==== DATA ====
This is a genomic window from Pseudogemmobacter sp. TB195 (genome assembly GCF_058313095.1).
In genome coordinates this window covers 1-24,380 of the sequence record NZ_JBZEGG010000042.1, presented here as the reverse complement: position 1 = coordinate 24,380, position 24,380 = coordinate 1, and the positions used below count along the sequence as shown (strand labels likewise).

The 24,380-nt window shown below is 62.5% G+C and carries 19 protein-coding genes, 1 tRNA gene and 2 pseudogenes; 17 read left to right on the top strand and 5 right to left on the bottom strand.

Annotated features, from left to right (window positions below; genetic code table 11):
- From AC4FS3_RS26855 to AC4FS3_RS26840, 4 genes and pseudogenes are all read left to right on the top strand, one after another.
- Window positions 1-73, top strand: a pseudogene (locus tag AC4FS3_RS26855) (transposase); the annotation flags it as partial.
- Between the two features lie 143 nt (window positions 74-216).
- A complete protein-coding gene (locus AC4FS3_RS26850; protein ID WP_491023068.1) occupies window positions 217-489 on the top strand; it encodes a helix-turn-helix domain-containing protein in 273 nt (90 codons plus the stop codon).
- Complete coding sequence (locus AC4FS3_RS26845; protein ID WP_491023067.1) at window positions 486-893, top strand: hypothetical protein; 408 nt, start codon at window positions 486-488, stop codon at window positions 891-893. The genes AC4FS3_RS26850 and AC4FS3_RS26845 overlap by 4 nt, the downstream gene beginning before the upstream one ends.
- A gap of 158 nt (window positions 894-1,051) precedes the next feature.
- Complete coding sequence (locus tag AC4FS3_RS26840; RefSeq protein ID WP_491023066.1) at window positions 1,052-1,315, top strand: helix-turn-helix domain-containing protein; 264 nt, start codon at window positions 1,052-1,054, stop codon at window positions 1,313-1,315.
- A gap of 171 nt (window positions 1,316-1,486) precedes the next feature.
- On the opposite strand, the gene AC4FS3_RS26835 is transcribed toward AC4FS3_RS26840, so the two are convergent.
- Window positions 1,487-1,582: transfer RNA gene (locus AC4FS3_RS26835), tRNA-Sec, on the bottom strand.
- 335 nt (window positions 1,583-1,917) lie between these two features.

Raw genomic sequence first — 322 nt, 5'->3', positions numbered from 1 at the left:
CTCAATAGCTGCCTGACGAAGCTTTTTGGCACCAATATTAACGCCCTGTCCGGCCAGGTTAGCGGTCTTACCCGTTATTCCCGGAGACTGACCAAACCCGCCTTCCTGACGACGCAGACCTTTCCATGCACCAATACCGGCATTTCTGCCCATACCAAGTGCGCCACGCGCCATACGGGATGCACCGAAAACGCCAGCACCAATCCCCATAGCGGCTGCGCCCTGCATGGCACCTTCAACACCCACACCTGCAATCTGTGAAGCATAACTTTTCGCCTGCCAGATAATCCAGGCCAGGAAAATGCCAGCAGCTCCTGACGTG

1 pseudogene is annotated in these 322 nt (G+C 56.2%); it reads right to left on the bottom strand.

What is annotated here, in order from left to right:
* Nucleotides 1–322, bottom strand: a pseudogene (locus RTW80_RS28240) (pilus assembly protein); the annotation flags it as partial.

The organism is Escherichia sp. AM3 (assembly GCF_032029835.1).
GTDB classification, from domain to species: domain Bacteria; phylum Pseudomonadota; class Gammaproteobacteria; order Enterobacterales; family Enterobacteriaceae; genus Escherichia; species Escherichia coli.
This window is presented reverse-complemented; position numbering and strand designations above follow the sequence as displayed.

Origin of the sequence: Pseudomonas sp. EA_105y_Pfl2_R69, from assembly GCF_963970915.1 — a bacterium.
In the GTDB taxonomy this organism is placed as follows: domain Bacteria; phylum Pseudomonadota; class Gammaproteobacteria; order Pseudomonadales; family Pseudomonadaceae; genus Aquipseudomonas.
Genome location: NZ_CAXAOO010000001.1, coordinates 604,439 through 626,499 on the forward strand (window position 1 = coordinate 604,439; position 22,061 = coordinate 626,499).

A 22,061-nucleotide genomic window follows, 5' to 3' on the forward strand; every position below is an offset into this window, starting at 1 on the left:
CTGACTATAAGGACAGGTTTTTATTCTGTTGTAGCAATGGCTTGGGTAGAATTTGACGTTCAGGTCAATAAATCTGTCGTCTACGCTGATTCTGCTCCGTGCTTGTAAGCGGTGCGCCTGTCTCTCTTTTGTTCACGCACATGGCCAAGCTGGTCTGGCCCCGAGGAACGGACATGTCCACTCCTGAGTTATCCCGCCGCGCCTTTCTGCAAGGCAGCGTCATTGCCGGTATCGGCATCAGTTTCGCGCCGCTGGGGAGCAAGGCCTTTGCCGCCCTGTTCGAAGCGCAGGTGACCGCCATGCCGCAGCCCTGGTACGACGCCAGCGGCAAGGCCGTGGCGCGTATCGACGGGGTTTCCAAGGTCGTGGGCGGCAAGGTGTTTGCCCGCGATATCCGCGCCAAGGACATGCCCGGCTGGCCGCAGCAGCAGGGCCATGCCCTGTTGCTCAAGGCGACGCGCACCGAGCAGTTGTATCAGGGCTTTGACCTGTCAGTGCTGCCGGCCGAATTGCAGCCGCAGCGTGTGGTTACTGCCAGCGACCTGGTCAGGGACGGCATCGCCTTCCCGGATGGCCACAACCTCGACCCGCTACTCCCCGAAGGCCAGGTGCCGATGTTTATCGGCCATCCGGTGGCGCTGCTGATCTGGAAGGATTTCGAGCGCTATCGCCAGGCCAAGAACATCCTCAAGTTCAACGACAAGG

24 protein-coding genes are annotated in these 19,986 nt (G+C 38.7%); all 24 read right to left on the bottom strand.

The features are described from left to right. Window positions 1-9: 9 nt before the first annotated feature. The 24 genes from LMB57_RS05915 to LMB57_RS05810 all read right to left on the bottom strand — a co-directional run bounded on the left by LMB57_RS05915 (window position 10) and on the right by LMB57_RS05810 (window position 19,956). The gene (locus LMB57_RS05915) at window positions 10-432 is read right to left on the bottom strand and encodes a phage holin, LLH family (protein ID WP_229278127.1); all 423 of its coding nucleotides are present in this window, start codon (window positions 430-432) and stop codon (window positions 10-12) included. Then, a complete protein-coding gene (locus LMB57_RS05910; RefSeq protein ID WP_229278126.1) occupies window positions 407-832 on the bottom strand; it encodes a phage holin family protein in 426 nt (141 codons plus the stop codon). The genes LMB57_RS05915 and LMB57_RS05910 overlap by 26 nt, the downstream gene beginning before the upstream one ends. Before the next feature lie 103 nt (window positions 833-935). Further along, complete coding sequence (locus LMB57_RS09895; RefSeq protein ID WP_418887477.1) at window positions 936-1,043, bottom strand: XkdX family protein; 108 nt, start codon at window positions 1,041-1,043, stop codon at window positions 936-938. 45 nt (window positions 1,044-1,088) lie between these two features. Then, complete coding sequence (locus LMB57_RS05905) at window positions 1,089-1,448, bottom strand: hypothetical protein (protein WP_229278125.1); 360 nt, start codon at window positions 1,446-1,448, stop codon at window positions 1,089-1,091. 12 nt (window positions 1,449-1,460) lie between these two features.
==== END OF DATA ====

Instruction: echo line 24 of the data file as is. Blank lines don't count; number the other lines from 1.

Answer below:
Origin of the sequence: Pseudomonas sp. EA_105y_Pfl2_R69, from assembly GCF_963970915.1 — a bacterium.